JONESBORO — Idaho may be a sign of what could happen here if Northeast Arkansas residents continue to resist getting vaccinated against the coronavirus, said Dr. Shane Speights, dean of the Jonesboro campus of the New York Institute of Technology College of Osteopathic Medicine.

St. Bernards Medical Center and NEA Baptist Memorial Hospital of Jonesboro both reported being near their capacities with COVID admissions Thursday.

The Arkansas Department of Health reported 2,481 new virus cases statewide Thursday, including 104 in Craighead County. The number of active cases rose by 206 to 19,714. The death toll rose by 27 to 7,169. Two of those deaths were in Mississippi County.

Statewide hospitalizations dropped by 15 to 1,194, including 315 on ventilators.

St. Bernards spokesman Mitchell Nail said his hospital had 91 in the hospital, slightly below Monday’s surge of patients. There were 24 in intensive care and 14 on ventilators.

“Unfortunately, we did have three patients pass away (Wednesday) night,” Nail said. Those deaths weren’t reflected in Thursday’s statistics.

NEA Baptist had 64 hospitalized COVID patients, said spokesman Ty Jones. So far, NEA Baptist has not had to curtail nonessential procedures.

The Idaho Department of Health and Welfare moved two regions, affecting 10 hospitals, into the crisis designation Monday evening, giving hospitals a legal and ethical template to use while rationing care.

The designation will remain in effect until there are enough resources – including staffing, hospital beds and equipment or a drop in the number of patients – to provide normal levels of treatment to all patients, The Associated Press reported.

“They will have to choose who gets a ventilator and who doesn’t,” Speights said. “Basically, they will decide who lives and who dies. This is the first time it has happened in the United States.”

To help assure that doesn’t happen, Speights said everyone who is eligible should be vaccinated, people should be wearing masks while in public spaces, they should practice good hand hygiene and limit large indoor groups and crowds.

Under the Idaho guidelines, patients are given priority scores based on a number of factors that impact their likelihood of surviving a health crisis.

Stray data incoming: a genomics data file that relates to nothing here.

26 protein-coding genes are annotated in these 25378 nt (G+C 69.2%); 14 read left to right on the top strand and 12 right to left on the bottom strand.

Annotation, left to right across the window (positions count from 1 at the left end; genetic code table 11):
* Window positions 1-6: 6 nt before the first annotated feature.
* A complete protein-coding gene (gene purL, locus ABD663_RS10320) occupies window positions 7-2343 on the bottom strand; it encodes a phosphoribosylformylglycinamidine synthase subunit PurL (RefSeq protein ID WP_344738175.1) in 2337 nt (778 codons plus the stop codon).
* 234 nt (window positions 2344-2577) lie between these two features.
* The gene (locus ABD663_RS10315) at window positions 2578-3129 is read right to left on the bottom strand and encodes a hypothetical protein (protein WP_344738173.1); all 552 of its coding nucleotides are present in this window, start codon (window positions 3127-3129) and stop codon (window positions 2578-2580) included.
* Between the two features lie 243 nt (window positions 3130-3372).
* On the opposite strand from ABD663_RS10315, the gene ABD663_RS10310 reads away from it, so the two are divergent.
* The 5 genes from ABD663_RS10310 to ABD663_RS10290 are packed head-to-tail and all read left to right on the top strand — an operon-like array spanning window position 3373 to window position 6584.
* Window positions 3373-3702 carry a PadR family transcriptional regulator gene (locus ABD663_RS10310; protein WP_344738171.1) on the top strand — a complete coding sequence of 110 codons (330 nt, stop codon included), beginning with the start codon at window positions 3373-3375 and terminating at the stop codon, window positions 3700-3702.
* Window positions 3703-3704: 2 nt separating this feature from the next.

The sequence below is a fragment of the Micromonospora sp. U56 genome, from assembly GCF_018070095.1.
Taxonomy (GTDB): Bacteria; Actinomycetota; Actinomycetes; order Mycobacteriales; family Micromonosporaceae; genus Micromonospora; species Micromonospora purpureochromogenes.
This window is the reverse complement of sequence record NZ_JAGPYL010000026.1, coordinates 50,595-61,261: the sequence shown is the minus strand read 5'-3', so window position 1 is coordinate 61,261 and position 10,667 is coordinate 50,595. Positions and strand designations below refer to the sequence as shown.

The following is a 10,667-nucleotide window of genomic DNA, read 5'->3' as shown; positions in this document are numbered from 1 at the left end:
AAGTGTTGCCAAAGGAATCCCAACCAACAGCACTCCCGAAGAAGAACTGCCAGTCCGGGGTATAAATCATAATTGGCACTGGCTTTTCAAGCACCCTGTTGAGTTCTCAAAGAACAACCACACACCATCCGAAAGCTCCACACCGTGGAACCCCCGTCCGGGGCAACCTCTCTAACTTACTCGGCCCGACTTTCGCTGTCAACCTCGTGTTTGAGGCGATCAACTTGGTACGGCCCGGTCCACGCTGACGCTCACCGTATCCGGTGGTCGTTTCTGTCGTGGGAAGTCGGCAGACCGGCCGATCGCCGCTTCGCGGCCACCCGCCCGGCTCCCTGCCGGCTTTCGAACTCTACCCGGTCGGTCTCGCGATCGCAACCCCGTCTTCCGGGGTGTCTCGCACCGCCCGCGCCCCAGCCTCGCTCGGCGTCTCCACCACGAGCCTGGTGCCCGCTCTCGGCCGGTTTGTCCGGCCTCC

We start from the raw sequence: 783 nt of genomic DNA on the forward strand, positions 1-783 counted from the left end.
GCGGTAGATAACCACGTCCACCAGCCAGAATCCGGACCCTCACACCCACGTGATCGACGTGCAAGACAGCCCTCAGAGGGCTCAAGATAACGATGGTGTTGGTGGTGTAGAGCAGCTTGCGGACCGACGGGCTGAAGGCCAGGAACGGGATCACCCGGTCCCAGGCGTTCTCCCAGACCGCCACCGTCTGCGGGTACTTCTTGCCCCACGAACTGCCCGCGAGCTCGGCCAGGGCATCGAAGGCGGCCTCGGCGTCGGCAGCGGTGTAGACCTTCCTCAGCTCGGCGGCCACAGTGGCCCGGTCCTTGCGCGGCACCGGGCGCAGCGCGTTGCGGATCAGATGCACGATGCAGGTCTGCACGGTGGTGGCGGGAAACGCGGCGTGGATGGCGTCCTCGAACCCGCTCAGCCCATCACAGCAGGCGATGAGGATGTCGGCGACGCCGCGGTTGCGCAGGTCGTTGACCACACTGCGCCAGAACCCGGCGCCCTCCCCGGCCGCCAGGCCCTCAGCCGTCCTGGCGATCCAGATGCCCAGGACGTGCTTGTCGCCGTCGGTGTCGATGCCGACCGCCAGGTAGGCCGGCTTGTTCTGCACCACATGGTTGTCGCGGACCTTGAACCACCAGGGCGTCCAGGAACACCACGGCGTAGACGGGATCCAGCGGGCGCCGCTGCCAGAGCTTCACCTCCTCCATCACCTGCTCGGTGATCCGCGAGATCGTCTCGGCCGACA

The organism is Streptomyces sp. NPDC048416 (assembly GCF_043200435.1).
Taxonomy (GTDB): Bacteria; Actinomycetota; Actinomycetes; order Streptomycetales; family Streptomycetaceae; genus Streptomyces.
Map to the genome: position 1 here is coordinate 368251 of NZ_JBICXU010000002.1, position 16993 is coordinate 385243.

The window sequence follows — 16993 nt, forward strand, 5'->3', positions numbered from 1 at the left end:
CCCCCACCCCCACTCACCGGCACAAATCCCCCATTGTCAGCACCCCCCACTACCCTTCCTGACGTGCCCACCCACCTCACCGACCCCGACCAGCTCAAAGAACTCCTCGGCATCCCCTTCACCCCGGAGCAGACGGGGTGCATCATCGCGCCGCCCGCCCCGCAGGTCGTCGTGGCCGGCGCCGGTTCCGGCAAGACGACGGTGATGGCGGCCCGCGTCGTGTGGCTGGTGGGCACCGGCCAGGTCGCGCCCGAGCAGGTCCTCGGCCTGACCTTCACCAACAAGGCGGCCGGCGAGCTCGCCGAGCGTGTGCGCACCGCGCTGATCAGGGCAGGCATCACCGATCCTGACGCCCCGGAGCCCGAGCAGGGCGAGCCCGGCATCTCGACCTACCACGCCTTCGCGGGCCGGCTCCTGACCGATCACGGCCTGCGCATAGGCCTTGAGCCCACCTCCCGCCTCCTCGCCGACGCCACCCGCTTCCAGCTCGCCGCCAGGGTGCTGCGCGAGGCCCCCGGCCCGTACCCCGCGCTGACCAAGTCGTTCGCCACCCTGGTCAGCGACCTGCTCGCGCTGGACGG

Those deemed most in need of care and most likely to benefit from it are put on priority lists for scarce resources like ICU beds.

Others in dire need but with lower chances of surviving will be given “comfort care” to help keep them pain-free whether they succumb to their illnesses or recover.

Patients with serious but not life-threatening medical problems will face delays in receiving care until resources are available.

As in Arkansas, an Army medical team has been dispatched to Idaho to help ease the strain.

Speights said even those fully vaccinated should wear a mask because there is still a slight chance of contracting the highly-infectious delta variant of COVID-19.

“What are your chances of getting COVID if you’re fully vaccinated? A New York Times article quoted about 1 in 5,000 (0.02 percent) to 1 in 10,000 (0.01 percent),” Speights said. “The CDC published data somewhere between 0.01 percent to 0.54 percent depending on where you are located. Why does that matter where you’re located? It’s based on the vaccination rates in that area and your risk of running into someone with COVID. The 0.01 percent number is if you are living in Connecticut, the 0.54 percent is for those of us in Arkansas.”

But more importantly, Speights said the issue is severity of illness should a vaccinated person become infected, Speights.

“You really want to know what’s your chance of getting COVID and developing a severe infection that would result in hospitalization, ICU care, ventilator or death,” he said. “Having a runny nose or headache for a day or two is no fun, but requiring hospitalization or a machine to breathe is quite another story.”

Northeast Arkansas COVID-19 cases by county on Thursday:

Craighead – 104 new cases; 1,066 active cases.

Greene – 55 new cases, 560 active.

Lawrence – 23 new cases 204 active.

Poinsett – 47 new cases; 256 active.

Mississippi – 72 new cases, 425 active.

Jackson – 12 new cases; 135 active.

Randolph – 25 new cases, 185 active.

Cross – 28 new cases, 121 active.

Clay – 22 new cases, 161 active.